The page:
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NAMI Urban L. A. supports families affected by mental illness

Harold Turner and Marguerite Ferrera of NAMI Urban L.A. in Leimert Park Village help individuals and families affected by mental illness. Photo by Jason Lewis


This organization offers counseling not only to people diagnosed with mental issues, but also to their family members and caregivers as well.    

By Megan Reed

The National Alliance of Mental Illness (NAMI) promotes recovery for people who are affected by mental illness, and they strengthen the bonds within families who deal with difficult issues.  

The organization’s local chapter, NAMI Urban L.A., located in Leimert Park Village, offers services to people who have mental illness, and just as important but often overlooked, family members who are also affected.

“Unfortunately families don’t get much in the way of support,” said Harold Turner, director of programs at NAMI Urban L.A.  “The reasons are quite simple.  Nobody gets paid to do it.  That’s the niche that we fill.  As family members, all that’s required for membership is that you love somebody who has a mental illness.”

In many communities of color, people tend to not seek medical attention, especially in cases of behavioral health issues.

“We have highly clinical technical terms like ‘touched’ or ‘special,’” Turner said sarcastically.  “The things that we accept as normal is frightening, and there is shame in seeking help because of the stigma.  Those are the things that we have to remove.  The larger question that we’re trying to answer for people, is exactly what do you mean when you say that somebody is mentally ill?  What’s the biological basis for making that statement?  How is their body different from mine?  That’s the question that we try to answer for families.”

Many people do not have a good understanding of mental illness, which makes it difficult for them to find help for their family members who are affected by it.

“If you can’t convince your family member to get help, then you get help so that you can better deal with them,” Turner said.  “You have to be able to walk the talk.  You’re telling them that they need to get help, that they need to get therapy, that they need to get medication, and convince them to take it.  You need to engage into self care so that you can take care of yourself so you’re able to help them when they’re ready.  Eventually people (who have mental illness) are going to decide that they want more out of life than what they’re getting.  If you’re already burned out, you’re not going to be of any use when they need you the most.”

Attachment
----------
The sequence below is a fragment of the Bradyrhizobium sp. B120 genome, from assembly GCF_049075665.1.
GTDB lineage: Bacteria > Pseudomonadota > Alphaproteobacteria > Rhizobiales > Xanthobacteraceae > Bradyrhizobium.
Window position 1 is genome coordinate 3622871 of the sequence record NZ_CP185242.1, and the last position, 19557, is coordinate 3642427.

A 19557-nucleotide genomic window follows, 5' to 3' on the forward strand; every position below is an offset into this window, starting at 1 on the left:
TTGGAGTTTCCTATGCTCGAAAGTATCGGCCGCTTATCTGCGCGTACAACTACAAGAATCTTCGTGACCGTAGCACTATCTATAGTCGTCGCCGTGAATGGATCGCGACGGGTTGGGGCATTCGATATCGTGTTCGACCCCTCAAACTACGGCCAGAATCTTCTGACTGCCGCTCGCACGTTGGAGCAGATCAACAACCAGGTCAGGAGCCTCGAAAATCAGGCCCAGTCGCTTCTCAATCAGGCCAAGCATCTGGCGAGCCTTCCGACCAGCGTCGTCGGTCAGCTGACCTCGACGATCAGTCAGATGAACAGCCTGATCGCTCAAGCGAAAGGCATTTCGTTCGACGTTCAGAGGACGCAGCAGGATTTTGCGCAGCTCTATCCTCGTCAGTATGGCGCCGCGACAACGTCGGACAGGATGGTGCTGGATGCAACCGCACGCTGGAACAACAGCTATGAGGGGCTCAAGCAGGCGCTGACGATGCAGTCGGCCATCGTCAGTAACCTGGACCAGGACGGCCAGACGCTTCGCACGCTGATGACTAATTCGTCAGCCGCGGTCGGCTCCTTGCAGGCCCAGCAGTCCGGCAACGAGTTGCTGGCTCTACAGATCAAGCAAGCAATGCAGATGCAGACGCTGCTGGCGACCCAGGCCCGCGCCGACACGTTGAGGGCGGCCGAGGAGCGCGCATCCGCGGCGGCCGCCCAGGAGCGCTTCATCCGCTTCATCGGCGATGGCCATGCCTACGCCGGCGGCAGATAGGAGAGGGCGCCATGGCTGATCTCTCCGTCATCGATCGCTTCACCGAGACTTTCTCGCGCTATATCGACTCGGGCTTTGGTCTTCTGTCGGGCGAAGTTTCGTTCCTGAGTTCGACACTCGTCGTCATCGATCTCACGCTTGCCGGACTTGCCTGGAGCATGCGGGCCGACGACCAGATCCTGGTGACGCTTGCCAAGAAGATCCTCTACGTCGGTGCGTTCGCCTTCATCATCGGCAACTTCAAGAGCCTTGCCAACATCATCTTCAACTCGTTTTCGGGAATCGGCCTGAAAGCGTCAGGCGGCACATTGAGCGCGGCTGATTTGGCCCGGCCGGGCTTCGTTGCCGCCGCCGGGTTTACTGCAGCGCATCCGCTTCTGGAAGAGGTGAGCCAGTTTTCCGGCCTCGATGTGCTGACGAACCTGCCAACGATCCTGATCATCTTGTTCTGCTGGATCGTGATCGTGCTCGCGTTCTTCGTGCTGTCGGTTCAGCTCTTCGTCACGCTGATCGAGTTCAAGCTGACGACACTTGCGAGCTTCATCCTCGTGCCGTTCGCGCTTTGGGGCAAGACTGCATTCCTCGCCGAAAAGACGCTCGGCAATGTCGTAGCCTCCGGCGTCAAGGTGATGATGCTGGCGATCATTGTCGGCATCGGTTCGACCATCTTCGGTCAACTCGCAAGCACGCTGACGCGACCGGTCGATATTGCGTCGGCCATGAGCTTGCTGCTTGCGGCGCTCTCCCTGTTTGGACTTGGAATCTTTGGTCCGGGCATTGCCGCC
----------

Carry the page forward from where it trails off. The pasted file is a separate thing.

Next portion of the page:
Marguerite Ferrera, who is the school based programs outreach coordinator for NAMI Urban L.A., has dealt with her own mental illness in the past.  Her mother sought out help at NAMI Urban L.A. on her behalf, which allowed the mother to help her daughter.

“It gave my mother such a great understanding of mental health and mental illness, learning how the brain functions, and how to be empathetic  to your loved one,” Ferrera said.  “How to reach out for support with extended family, or with a church.  It was really life changing for her, and she was able to translate that within me.”

NAMI Urban L.A. has a family-to-family program, which Ferrera’s mother took.  The 12-week education program gives families a framework for understanding what mental illness is and what it isn’t.  It is designed for parents, children, and caregivers.

“The program alleviates some of the apprehensions that they might have about feeling that they may have caused the illness,” Turner said.  “We also go into a lot of the issues of dealing with the schools and what rights you have as a parent.”

There is a peer-to-peer class, which is for people diagnosed with a mental illness.  

“I took peer-to-peer, and it was empowering to be around other people who are facing the same thing,” Ferrera said.  “I learned of people who had been in jail, or hospitalized several times.  I had only been hospitalized once.  So it gave me perspective that my experience is not as bad as I thought it was.”

The 10-week class taught Ferrera how to mentally take care of herself.

“That could be walking, doing yoga, or listening to music,” she said.  “And how can we de-stress to avoid going to the emergency room, or the psychiatric ward.  It was very much about prevention, and how can we help ourselves.”

Turner said that about 70 percent of people who are diagnosed with a mental illness can go on to live a productive life after the first round of treatment.  For the other 30 percent, he said that some of them will recover with additional treatment.  But he made it clear that a person should not be defined by their mental illness.

“You’re not your diagnosis,” he said.  “That’s something you manage.  Just like a diabetic, you don’t say ‘hi, I’m Joe the diabetic.’  Just like you don’t say, “hi, I’m John the schizophrenic.’  That’s not the central point of your life.  You have to take care of that, but that’s not who you are.”

“I can say that if it weren’t for NAMI, I wouldn’t be as far along as I am,” Ferrera said.

Contact NAMI Urban L.A. at (323) 294-7814, email them at This email address is being protected from spambots. You need JavaScript enabled to view it., or visit their website at www.namiurbanla.org.

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